Rangers let pressure get to them, expert says of Blue Jays historic ALDS win
Now that they’ve beaten the Texas Rangers, the Toronto Blue Jays will look to carry their positive momentum into the American League Championship Series – and a sports psychologist told Humber News the team will have to avoid being too “pumped up” which can hurt their performance.
“Prior to these high-pressure situations the players need to get pumped up and get that adrenaline going,” Paul Dennis told Humber News on Thursday. “But if the player gets too pumped then it can hurt his performance.”
Dennis, a high performance coach at York University who has spent over 20 years working with professional athletes, said this is what happened to the Jays in their first two games at home.
“In games one and two they were too excited, and even David Price said ‘I was too nervous’, and that’s the impact the fans could have,” he said.
“Players don’t want to disappoint them,” he said.
The Jays completed their historic comeback Wednesday after crawling back from the brink of elimination in front of a sold out crowd at the Rogers Centre.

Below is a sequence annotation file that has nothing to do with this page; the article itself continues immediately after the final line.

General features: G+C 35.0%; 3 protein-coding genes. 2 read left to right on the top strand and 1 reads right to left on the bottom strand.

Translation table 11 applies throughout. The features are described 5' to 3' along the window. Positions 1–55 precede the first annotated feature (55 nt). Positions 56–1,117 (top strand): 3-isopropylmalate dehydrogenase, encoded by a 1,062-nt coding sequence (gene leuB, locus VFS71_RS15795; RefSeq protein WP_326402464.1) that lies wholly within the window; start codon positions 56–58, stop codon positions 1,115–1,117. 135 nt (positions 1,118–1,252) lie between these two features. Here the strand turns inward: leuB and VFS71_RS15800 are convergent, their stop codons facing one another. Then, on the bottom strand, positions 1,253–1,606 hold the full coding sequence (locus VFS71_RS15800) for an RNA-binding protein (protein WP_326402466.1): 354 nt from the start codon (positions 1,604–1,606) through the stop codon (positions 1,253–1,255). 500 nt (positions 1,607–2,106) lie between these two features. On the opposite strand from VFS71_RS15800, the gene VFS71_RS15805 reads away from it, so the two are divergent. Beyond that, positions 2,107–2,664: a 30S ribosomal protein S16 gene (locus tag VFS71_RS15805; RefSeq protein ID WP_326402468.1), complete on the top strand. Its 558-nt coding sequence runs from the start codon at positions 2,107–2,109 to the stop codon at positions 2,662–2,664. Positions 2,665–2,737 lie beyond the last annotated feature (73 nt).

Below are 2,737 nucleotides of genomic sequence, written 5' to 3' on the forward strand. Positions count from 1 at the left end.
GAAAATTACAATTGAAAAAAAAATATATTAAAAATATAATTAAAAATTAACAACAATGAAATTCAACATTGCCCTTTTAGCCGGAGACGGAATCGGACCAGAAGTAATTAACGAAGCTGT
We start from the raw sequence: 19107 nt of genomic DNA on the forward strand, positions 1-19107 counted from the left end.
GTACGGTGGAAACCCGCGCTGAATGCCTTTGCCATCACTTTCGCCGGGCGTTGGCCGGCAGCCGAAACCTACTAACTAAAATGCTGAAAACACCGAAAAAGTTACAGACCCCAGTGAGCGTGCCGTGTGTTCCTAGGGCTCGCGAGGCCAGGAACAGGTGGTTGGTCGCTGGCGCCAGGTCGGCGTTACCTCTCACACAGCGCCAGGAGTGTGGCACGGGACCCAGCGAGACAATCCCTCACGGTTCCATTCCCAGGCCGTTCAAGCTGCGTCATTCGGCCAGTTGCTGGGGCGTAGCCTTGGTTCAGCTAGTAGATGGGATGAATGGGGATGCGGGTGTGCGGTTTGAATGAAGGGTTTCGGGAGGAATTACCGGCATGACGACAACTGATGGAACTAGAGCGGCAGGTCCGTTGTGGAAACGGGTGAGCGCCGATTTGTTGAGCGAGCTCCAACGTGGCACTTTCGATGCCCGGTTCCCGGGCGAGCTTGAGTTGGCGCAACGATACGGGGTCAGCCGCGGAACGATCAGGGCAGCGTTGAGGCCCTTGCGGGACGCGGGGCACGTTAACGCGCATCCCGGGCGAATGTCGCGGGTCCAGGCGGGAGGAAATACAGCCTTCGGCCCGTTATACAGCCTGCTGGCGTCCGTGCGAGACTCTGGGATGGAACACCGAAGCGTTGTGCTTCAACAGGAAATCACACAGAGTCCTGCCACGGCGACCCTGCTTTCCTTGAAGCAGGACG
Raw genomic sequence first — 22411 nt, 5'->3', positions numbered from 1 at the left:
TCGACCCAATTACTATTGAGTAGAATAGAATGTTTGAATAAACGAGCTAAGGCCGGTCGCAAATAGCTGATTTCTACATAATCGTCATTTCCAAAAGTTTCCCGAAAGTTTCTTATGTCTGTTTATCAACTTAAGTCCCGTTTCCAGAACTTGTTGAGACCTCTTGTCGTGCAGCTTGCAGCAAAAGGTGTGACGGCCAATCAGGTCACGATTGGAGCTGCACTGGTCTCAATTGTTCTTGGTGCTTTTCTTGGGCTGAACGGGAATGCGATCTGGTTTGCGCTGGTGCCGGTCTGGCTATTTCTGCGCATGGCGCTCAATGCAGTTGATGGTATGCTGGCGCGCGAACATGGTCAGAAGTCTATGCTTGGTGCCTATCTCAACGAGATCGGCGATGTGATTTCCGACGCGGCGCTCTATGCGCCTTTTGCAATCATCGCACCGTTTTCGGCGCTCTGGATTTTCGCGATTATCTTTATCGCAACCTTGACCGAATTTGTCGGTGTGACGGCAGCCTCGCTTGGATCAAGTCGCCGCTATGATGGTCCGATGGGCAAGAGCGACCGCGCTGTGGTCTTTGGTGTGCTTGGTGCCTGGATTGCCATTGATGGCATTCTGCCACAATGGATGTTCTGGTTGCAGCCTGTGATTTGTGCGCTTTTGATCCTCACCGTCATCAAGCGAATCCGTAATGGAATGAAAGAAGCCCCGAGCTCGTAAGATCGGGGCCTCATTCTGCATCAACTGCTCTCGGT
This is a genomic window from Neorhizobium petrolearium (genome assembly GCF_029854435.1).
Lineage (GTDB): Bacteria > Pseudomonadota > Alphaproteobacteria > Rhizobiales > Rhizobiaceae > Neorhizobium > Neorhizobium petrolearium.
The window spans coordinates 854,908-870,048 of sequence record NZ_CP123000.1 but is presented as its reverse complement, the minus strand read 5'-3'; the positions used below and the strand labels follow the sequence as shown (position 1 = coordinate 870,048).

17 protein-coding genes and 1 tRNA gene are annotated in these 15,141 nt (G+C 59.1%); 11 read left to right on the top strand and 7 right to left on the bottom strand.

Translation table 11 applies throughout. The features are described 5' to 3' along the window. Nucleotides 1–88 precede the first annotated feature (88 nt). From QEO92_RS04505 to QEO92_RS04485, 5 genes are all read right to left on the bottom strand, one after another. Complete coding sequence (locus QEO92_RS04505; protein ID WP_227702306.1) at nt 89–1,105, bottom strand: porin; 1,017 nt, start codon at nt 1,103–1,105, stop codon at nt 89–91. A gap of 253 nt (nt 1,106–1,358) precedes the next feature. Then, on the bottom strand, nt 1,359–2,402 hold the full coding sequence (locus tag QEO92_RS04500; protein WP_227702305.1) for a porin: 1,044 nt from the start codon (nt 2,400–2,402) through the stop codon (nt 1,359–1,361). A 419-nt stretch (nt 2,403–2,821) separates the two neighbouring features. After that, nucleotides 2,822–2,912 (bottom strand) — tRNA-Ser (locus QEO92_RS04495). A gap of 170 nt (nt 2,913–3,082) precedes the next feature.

‘Easier to play on the road’
The three errors committed by Mitch Moreland and Elvis Andrus in the 7th inning that led to the Jays win wasn’t because of lack of skill, said Dennis.
With games three and four being on the road, Dennis said the Jays managed to calm themselves in hostile territory in Texas, but almost fell into the same trap again in game five.
“In many do-or-die, high pressure situations, sometimes it’s easier to play on the road because the players don’t have to worry about fans,” said Dennis. “And [Texas] was playing as though they were going to win the game, and once Andrus made that first error then it just steamrolled from there.”
Making errors distracts players from what’s happening, something the Jays thrives on, he said.
“We’re the type of team that capitalizes on errors, and that’s what they did.”
The Jays play game one against the Royals at Kauffman Stadium in Kansas City on Friday.